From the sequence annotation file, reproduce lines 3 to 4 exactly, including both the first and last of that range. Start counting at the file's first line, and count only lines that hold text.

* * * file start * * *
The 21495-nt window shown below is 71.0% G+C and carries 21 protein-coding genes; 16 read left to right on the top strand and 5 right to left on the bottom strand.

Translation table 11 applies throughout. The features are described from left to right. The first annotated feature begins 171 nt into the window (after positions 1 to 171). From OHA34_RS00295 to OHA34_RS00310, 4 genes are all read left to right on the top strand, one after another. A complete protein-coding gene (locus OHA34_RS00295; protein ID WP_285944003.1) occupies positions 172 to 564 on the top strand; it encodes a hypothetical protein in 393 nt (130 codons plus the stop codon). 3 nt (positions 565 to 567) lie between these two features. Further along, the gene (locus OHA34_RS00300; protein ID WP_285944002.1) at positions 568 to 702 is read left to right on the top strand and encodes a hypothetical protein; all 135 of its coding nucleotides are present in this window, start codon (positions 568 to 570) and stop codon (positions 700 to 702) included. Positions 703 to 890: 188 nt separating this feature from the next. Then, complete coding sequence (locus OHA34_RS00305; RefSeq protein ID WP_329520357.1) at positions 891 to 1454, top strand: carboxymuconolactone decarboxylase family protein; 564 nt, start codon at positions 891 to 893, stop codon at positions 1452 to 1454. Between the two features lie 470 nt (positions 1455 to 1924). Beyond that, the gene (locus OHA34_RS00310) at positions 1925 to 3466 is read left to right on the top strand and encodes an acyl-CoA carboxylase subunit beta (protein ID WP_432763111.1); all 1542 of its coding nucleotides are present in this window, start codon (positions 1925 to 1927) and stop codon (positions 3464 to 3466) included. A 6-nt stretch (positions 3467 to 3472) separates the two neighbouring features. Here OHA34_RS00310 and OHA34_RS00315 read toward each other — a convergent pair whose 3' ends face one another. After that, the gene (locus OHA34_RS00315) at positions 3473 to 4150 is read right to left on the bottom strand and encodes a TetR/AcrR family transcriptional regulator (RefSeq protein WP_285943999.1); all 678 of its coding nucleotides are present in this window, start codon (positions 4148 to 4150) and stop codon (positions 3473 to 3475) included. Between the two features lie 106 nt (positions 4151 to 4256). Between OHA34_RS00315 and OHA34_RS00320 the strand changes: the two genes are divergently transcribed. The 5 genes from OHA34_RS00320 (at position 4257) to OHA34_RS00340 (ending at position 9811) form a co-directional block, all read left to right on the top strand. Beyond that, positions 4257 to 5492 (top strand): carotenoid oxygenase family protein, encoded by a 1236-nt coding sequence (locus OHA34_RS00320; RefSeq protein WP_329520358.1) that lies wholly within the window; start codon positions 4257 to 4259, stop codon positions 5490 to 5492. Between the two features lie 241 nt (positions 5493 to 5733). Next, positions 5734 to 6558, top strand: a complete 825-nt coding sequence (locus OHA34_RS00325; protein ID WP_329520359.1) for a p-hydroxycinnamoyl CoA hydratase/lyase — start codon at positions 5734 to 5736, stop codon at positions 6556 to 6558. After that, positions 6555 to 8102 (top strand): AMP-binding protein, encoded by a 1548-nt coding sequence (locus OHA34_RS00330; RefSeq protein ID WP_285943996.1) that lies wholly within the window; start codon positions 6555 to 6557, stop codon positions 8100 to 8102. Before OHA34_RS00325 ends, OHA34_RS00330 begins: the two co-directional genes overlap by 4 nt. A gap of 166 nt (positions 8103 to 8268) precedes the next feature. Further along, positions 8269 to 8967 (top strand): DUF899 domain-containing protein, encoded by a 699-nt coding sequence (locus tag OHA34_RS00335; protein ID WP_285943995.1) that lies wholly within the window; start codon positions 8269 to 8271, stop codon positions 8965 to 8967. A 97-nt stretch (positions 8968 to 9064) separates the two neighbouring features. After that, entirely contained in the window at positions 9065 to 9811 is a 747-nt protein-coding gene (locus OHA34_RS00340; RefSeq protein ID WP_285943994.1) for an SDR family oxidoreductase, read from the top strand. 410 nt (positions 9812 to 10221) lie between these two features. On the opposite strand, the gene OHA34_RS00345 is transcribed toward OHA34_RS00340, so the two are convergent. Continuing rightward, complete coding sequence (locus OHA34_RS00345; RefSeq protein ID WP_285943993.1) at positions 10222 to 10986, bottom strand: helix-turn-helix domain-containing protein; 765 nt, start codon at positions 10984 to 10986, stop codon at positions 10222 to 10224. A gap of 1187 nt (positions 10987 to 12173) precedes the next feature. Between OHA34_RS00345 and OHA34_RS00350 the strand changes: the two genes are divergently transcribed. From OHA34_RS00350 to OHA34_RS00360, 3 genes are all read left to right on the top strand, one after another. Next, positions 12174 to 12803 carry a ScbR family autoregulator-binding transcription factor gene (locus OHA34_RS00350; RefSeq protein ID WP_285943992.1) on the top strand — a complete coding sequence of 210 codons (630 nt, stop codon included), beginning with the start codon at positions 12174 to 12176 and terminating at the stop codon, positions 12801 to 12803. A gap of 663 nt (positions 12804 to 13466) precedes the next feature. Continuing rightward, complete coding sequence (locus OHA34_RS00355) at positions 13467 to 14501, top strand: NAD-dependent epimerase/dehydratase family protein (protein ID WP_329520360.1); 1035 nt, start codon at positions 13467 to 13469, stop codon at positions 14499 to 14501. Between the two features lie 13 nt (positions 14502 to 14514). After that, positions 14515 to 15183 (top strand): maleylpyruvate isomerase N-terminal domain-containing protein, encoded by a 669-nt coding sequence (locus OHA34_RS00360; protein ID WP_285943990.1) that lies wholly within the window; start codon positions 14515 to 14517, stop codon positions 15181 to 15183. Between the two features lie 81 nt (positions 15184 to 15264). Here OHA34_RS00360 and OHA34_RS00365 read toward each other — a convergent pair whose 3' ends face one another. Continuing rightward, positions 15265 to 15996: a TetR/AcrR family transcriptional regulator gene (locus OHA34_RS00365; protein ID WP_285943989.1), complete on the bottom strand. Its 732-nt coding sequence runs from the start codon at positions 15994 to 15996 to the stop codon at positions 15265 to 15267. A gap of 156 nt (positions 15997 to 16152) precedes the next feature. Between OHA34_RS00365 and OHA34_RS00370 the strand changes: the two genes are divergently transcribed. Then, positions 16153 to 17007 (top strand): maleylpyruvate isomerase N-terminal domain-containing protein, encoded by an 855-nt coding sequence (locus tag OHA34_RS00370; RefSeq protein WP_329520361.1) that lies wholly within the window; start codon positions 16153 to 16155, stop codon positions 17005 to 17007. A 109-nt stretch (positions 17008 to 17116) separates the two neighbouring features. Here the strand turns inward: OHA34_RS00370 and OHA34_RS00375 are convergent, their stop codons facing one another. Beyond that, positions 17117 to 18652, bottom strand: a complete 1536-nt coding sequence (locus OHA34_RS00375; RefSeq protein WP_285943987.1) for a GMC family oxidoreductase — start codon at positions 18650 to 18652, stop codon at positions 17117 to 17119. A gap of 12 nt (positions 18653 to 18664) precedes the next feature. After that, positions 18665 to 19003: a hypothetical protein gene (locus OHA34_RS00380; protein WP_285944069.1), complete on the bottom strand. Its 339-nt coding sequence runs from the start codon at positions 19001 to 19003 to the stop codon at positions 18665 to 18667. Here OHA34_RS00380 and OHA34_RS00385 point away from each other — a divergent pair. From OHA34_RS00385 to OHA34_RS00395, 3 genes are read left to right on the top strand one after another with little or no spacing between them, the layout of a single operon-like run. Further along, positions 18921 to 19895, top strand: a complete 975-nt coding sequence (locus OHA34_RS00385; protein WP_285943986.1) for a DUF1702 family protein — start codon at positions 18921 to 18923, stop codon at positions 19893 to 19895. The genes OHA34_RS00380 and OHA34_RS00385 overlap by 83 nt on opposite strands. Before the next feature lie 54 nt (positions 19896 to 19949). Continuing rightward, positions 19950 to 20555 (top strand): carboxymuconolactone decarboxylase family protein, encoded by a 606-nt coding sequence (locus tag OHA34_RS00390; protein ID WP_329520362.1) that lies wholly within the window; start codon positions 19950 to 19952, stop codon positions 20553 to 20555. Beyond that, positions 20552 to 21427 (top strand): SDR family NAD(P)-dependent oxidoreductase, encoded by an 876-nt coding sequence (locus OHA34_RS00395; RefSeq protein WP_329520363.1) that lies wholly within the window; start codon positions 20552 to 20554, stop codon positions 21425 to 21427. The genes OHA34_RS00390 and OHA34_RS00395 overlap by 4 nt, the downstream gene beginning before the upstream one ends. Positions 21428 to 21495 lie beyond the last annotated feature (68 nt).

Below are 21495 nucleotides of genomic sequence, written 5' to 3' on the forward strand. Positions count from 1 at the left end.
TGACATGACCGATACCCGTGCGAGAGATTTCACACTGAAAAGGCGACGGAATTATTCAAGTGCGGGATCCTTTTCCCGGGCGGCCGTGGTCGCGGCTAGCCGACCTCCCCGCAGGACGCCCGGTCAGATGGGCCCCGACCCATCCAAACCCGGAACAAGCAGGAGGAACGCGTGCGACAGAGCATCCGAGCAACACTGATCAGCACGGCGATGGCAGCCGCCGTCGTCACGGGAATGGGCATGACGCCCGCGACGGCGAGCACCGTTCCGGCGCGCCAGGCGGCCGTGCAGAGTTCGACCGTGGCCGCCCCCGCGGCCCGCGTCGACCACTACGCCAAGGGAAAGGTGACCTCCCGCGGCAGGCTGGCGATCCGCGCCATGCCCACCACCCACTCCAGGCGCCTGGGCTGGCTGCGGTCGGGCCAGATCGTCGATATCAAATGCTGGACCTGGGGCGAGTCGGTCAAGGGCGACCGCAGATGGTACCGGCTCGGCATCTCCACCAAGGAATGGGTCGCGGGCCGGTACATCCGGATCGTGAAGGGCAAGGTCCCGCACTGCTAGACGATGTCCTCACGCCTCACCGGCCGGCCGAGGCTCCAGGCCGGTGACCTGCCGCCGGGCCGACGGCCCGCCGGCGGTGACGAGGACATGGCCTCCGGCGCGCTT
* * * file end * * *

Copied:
Below are 21495 nucleotides of genomic sequence, written 5' to 3' on the forward strand. Positions count from 1 at the left end.
TGACATGACCGATACCCGTGCGAGAGATTTCACACTGAAAAGGCGACGGAATTATTCAAGTGCGGGATCCTTTTCCCGGGCGGCCGTGGTCGCGGCTAGCCGACCTCCCCGCAGGACGCCCGGTCAGATGGGCCCCGACCCATCCAAACCCGGAACAAGCAGGAGGAACGCGTGCGACAGAGCATCCGAGCAACACTGATCAGCACGGCGATGGCAGCCGCCGTCGTCACGGGAATGGGCATGACGCCCGCGACGGCGAGCACCGTTCCGGCGCGCCAGGCGGCCGTGCAGAGTTCGACCGTGGCCGCCCCCGCGGCCCGCGTCGACCACTACGCCAAGGGAAAGGTGACCTCCCGCGGCAGGCTGGCGATCCGCGCCATGCCCACCACCCACTCCAGGCGCCTGGGCTGGCTGCGGTCGGGCCAGATCGTCGATATCAAATGCTGGACCTGGGGCGAGTCGGTCAAGGGCGACCGCAGATGGTACCGGCTCGGCATCTCCACCAAGGAATGGGTCGCGGGCCGGTACATCCGGATCGTGAAGGGCAAGGTCCCGCACTGCTAGACGATGTCCTCACGCCTCACCGGCCGGCCGAGGCTCCAGGCCGGTGACCTGCCGCCGGGCCGACGGCCCGCCGGCGGTGACGAGGACATGGCCTCCGGCGCGCTT